The Parents’ Association has three key functions: to represent parents; to support them; and to contribute to the community life of the school. It has been a busy year on all three fronts at the European School Luxembourg 1.
Our greatest achievement was undoubtedly the agreement reached at the Board of Governors in April on a package to improve the terms for recruiting and retaining teachers at the European Schools, especially locally recruited teachers here in Luxembourg. While the key to unlocking the package was the promise of extra funding from the European Investment Bank, all parties recognised the essential role played by the Parents’ Associations. At Lux1 we set up a dedicated taskforce at the beginning of the year, which worked hard for months producing detailed research and conducting concerted lobbying to convince the Board of Governors of the need to make an extra effort to attract and retain high-quality teachers.
We also represented parents in the various education councils and school boards, where we were constantly engaged in dialogue with the school authorities about current developments such as the introduction of the new marking scale in secondary, the development of a procedure for dealing with behavioural problems in primary, and the start of a new contract with the canteen provider.
Another topic on which we represented parents was the proposal to create a Lithuanian-language section in our school. While a majority of Lithuanian parents are probably not satisfied with the result – which will see the section opening with classes in nursery and P1 in September 2019 – we ensured that their voices were heard during the decision-making process. Our attention now turns to supporting individual families concerned by the impact of the change.
Indeed, much of our time as management committee members is spent providing individual support to parents who, for example, have a child with learning difficulties or behavioural issues. This aspect of our work goes largely unseen by the wider school community but is hopefully valuable to the families involved. It is an area that we would like to develop and improve in the next school year. In April we co-organised with the school an information evening for parents and teachers on learning difficulties and would like to do this on a regular basis in future.
As every year, we also provided financial support through our social fund to parents who have difficulty in paying the fees for school trips. This year we awarded 19 grants totalling €6037.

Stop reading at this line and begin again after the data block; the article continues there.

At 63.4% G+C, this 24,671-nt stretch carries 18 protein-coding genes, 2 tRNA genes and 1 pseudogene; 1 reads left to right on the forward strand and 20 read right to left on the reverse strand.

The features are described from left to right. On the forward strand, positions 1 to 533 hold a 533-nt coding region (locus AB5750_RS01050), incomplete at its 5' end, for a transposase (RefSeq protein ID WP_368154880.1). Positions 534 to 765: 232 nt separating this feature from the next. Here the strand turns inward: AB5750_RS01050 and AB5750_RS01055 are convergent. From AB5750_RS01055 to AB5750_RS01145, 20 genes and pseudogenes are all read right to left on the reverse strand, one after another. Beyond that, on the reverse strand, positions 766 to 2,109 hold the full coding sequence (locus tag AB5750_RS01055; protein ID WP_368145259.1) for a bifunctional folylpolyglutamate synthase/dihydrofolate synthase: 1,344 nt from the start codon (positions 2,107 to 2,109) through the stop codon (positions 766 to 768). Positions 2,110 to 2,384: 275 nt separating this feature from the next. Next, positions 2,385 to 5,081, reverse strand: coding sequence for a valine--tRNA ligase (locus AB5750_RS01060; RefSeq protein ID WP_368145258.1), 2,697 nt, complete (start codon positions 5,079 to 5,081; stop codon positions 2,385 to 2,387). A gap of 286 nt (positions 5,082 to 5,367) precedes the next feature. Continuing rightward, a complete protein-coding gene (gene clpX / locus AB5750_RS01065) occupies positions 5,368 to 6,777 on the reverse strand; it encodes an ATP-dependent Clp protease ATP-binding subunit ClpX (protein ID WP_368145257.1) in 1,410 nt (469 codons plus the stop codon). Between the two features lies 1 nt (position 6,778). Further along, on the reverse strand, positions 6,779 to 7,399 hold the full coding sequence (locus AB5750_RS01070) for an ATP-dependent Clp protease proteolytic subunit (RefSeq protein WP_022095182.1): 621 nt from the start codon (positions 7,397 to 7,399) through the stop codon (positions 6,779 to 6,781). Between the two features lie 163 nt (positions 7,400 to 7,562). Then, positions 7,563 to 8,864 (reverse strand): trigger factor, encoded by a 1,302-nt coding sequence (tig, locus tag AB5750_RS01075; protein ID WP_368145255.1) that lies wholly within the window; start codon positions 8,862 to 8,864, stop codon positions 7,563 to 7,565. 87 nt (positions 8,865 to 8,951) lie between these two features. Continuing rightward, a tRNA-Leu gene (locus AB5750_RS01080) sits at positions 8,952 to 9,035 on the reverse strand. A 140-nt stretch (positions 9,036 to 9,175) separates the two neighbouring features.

A service that affects a much larger proportion of the school community is the organisation of the périscolaire activities. No fewer than 1500 pupils were enrolled in artistic, sporting and educational activities after school hours this year, and more will take part in the summer camps after the end of term. It is a major operation, with 52 monitors employed by the Parents’ Association and managed by two coordinators under the guidance of a small group of volunteer parents.
The périscolaire activities were showcased at probably the most visible contribution by the Parents’ Association to the community life of the school – the School Fête in May. Months of preparation by our two secretariat staff and the parent volunteers on the Fête committee, working together with the school, went into this major event. This year the theme was “The Extraordinary Garden” and it was our first eco-fête, with numerous measures taken to reduce the environmental impact. The time and effort of so many parents, especially in preparing and running the national stands, made it another great celebration of our school’s diversity. The Fête’s importance is not just the day itself, however: it is the main way in which we raise funds to support projects to benefit the school community.
This year we helped to fund two innovative projects through our participatory budget: the “School Garden” in the grounds of the secondary school, which will be maintained by the pupils; and a “Sensory Room” in the primary school for pupils who need a break from everyday stress and distractions. The concept of the participatory budget is that anyone can propose a project to support, and we aim to give a lot more publicity to this in the next school year.
This April we also sponsored our school’s team in the Eurosport competition in Varese – and were delighted that our team came home as winners!
This was the first full year following the split of the Parents’ Associations at Lux1 and Lux2 and there were still many administrative and financial loose ends to be tied up. With that period behind us, it is important for APEEEL1 to set clear objectives for its future development, to serve its members better and to help them engage more in school life. Big steps were made this year to improve communication to members – the website has been updated regularly; a monthly newsletter has been sent; and a private Facebook group has been launched – and it will be important to keep building on this in the coming school year.
I would like to thank you and all the Association’s members for your support over the last year and to wish you and your families a restful summer holiday!
John Coughlan – President, APEEEL1